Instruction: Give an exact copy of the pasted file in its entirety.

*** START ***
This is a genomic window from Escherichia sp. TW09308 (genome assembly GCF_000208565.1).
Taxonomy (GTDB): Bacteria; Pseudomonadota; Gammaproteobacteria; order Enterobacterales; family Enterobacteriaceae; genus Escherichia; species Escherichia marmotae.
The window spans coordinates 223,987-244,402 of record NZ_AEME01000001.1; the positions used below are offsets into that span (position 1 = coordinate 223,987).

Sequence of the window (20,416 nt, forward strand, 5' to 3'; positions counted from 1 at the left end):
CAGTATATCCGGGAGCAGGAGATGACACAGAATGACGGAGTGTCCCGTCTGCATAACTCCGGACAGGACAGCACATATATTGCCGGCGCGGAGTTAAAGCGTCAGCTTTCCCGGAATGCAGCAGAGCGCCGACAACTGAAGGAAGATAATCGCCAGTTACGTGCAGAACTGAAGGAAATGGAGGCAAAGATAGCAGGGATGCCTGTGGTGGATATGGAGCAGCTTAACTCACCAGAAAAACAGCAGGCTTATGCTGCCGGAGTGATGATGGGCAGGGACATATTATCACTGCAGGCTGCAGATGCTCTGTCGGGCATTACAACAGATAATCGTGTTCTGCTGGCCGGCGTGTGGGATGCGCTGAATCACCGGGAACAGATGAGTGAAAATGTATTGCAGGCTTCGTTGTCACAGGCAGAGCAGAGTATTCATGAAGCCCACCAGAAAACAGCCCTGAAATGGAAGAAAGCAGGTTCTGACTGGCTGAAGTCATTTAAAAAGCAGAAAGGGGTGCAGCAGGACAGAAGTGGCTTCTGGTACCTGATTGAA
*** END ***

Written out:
This is a genomic window from Escherichia sp. TW09308 (genome assembly GCF_000208565.1).
Taxonomy (GTDB): Bacteria; Pseudomonadota; Gammaproteobacteria; order Enterobacterales; family Enterobacteriaceae; genus Escherichia; species Escherichia marmotae.
The window spans coordinates 223,987-244,402 of record NZ_AEME01000001.1; the positions used below are offsets into that span (position 1 = coordinate 223,987).

Sequence of the window (20,416 nt, forward strand, 5' to 3'; positions counted from 1 at the left end):
CAGTATATCCGGGAGCAGGAGATGACACAGAATGACGGAGTGTCCCGTCTGCATAACTCCGGACAGGACAGCACATATATTGCCGGCGCGGAGTTAAAGCGTCAGCTTTCCCGGAATGCAGCAGAGCGCCGACAACTGAAGGAAGATAATCGCCAGTTACGTGCAGAACTGAAGGAAATGGAGGCAAAGATAGCAGGGATGCCTGTGGTGGATATGGAGCAGCTTAACTCACCAGAAAAACAGCAGGCTTATGCTGCCGGAGTGATGATGGGCAGGGACATATTATCACTGCAGGCTGCAGATGCTCTGTCGGGCATTACAACAGATAATCGTGTTCTGCTGGCCGGCGTGTGGGATGCGCTGAATCACCGGGAACAGATGAGTGAAAATGTATTGCAGGCTTCGTTGTCACAGGCAGAGCAGAGTATTCATGAAGCCCACCAGAAAACAGCCCTGAAATGGAAGAAAGCAGGTTCTGACTGGCTGAAGTCATTTAAAAAGCAGAAAGGGGTGCAGCAGGACAGAAGTGGCTTCTGGTACCTGATTGAA